Volkswagen scandal drives push for gas use in transport

The recent decision by Volkswagen to stop selling certain diesel vehicles in Australia, following on from the company’s emissions testing scandal, highlights the difficulties oil-based fuels face in cutting both climate change inducing carbon dioxide emissions and deadly toxic tailpipe emissions, according to the peak LPG body in Australia.

Gas Energy Australia (GEA) CEO Mr John Griffiths said “if a company at the forefront of automotive technology like Volkswagen had to cheat, then it’s clearly a tough ask to pass both carbon dioxide and tailpipe emission tests. Fortunately there is an affordable way to reduce both greenhouse gas emissions and tailpipe emissions – it’s using gas instead of petrol or diesel.”

Engines running on gas produce up to 25 per cent less greenhouse gas emissions than their diesel counterparts and up to 90 per cent less harmful particulate emissions, and it’s more affordable than diesel or petrol.

Mr Griffiths said “as a result of the scandal, Australians are becoming more aware of the threat posed by diesel emissions which the World Health Organization concluded in 2012 cause cancer in humans”. Independent researchers have estimated that motor vehicle tailpipe emissions kill up to 4,500 Australians each year and hasten the death of up to another 2,000. These figures dwarf the declining national road toll which sits at just above 1,000.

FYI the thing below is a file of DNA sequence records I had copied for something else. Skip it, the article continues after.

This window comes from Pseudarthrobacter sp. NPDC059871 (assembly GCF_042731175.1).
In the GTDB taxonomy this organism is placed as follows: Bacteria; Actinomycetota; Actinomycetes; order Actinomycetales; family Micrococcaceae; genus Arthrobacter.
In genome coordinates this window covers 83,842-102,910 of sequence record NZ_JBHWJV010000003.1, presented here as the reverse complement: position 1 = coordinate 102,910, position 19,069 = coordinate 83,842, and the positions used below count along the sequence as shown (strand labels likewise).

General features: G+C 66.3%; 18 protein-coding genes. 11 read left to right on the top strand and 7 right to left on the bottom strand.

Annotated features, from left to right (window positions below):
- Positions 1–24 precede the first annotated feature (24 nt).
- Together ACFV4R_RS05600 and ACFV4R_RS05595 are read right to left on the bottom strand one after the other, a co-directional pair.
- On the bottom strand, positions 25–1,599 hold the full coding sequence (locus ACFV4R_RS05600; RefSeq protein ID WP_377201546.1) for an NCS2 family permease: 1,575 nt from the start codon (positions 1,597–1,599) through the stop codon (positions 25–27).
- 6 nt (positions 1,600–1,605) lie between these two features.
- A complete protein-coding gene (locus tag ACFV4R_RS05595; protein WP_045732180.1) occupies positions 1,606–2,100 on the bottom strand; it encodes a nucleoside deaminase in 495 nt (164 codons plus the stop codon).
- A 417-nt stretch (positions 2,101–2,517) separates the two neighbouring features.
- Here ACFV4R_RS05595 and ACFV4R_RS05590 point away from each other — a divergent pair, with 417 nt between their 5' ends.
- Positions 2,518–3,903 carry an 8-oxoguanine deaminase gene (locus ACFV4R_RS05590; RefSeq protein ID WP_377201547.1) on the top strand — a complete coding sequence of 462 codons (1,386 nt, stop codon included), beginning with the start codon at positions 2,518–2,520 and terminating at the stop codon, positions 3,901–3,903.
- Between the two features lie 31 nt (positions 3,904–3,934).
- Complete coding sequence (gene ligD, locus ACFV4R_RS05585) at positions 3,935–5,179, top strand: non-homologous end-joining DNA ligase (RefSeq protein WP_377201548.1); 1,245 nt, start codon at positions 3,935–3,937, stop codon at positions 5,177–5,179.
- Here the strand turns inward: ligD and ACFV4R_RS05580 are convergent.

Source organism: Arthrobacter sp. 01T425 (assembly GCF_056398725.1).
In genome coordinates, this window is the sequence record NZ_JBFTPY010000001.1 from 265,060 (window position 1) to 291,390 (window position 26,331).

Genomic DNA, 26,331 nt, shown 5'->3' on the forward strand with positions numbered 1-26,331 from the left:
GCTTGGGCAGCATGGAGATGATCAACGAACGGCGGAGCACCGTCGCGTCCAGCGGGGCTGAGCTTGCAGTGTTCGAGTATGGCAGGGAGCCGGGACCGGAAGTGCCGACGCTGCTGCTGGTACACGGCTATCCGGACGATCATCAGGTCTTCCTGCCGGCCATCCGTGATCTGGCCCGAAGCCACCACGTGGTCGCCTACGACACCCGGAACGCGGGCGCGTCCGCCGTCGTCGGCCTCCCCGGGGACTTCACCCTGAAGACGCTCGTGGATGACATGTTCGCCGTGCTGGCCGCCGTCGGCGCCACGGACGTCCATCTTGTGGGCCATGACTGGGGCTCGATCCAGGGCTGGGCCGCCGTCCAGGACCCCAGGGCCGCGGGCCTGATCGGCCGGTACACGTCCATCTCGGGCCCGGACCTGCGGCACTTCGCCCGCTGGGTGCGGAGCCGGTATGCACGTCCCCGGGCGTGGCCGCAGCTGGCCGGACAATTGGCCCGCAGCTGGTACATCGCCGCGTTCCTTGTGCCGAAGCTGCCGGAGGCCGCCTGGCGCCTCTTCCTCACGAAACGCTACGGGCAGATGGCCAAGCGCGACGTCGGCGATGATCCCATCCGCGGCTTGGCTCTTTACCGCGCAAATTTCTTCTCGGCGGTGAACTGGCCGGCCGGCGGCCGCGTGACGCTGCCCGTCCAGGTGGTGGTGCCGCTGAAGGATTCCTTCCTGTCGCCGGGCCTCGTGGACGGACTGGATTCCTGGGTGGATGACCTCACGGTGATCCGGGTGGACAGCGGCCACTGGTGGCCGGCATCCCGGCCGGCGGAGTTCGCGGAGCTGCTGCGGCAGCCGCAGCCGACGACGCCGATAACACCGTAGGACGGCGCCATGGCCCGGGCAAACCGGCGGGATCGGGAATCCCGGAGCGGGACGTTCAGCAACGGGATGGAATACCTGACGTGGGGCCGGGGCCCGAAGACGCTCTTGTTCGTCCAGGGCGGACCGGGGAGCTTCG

Mr Griffiths added, “Australia has an abundant supply of gaseous fuels, including liquefied petroleum gas (LPG) and natural gas. Greater use of Australian gaseous fuels instead of increasingly imported diesel and petrol would reduce vehicle running costs, increase employment, enhance fuel security and improve the environment.

Mr Griffiths called on car manufacturers to make more gas powered vehicles available to Australians and asked Australian governments to remove barriers to their use. He congratulated the efforts of the Victorian Government in working with the Victorian Automotive Chamber of Commerce and GEA to assess the feasibility of manufacturing next generation LPG vehicles in Australia.

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